Friday, February 19, 2010

Health Reform D-Day Approaches

It doesn't matter what this country does for health care reform if we don't follow the laws already in place.

Federal law and the Supreme Court already grant civil rights to medical care to our most vulnerable populations. This includes about 2.2 million children who are considered medically needy; and four million or so adults (including the elderly) who are too disabled to live independently.

Last week Hawaii became the seventh state in the past year to come under federal investigation for civil rights violations stemming from cuts to Medicaid budgets for home services. These are the budgets that make it possible for this population of about six million to stay out of institutions and home with their families.

We're already a country that allows a $4 billion a year company like UnitedHealth Group to make life and death decisions about children so disabled they need 24/7 nursing care to remain with their families. Their alternative is to be locked up in giant cribs with metal bar walls and ceilings and infrequent human contact. Parents are told their children's lives are worth no more than $6,000 a month. After that, it's not cost-effective to keep them alive.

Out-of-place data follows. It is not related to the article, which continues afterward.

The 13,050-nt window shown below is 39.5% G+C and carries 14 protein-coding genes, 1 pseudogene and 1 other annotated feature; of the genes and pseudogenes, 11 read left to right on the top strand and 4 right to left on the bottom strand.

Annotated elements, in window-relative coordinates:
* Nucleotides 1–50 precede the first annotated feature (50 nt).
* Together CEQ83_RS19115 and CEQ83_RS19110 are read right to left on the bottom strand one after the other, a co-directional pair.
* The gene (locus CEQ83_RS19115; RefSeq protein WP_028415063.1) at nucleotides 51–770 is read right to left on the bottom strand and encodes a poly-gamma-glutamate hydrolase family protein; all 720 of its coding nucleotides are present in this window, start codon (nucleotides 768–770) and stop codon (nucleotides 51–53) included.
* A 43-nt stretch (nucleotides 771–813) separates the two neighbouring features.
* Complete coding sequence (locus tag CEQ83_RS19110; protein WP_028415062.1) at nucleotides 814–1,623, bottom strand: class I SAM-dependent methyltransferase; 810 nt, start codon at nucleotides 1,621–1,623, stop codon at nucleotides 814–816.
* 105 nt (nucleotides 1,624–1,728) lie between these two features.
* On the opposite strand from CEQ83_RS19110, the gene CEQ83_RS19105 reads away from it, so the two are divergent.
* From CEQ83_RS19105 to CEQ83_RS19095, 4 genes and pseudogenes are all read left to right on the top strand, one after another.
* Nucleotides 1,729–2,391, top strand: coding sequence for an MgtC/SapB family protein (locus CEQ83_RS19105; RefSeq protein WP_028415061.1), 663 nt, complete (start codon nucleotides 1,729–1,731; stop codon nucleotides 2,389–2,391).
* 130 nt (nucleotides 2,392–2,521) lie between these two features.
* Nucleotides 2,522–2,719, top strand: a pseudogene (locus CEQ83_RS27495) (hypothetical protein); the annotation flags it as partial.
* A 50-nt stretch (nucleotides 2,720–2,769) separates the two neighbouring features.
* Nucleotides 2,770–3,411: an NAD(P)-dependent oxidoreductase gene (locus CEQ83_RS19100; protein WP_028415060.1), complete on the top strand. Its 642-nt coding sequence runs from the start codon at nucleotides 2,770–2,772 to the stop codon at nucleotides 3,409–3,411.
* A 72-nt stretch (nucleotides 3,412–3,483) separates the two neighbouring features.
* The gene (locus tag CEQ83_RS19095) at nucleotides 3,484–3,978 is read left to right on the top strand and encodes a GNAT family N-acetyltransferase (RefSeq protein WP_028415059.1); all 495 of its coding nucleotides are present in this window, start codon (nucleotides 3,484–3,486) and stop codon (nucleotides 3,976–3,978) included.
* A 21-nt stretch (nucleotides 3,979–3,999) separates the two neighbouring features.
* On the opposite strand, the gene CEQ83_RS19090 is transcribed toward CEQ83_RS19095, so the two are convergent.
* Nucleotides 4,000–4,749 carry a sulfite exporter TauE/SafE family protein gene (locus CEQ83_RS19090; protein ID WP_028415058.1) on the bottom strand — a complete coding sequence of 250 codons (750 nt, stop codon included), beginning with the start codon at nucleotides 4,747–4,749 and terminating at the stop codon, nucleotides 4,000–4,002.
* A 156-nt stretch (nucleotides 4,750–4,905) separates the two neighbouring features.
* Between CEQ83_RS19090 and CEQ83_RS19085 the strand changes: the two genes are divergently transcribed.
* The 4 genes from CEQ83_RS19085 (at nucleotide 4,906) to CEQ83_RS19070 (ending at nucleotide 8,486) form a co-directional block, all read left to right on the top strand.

The public option can't work as long as the profit motive is allowed to interfere with medical decision making. We don't need more regulations as long as states and for-profit insurance companies continue to be allowed to use federal dollars to violate civl rights with impunity.
Read the Article at HuffingtonPost

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About Me

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I'm the mom of a child with disabilities. Hannah's first neurologist said she might never develop beyond the level of a 2 month old infant, and there wasn't anything I could do about it. The brain damage was just too severe. Nine years later, she walks, uses a touchscreen computer and I've just been shown she can learn to construct sentences and do simple math with the right piece of technology. Along the way, I discovered I needed to teach myself what Hannah's rights to services really were. Learning about early intervention services led to reading about IDEA and then to EPSDT. I've been waiting for the Obama administration to realize the power and potential of EPSDT for the medical rights - including the right to stay at home with their families - of children with disabilities. The health reform people talk about long term care, and the disability people talk about education and employment, but nobody is talking about EPSDT. So I am.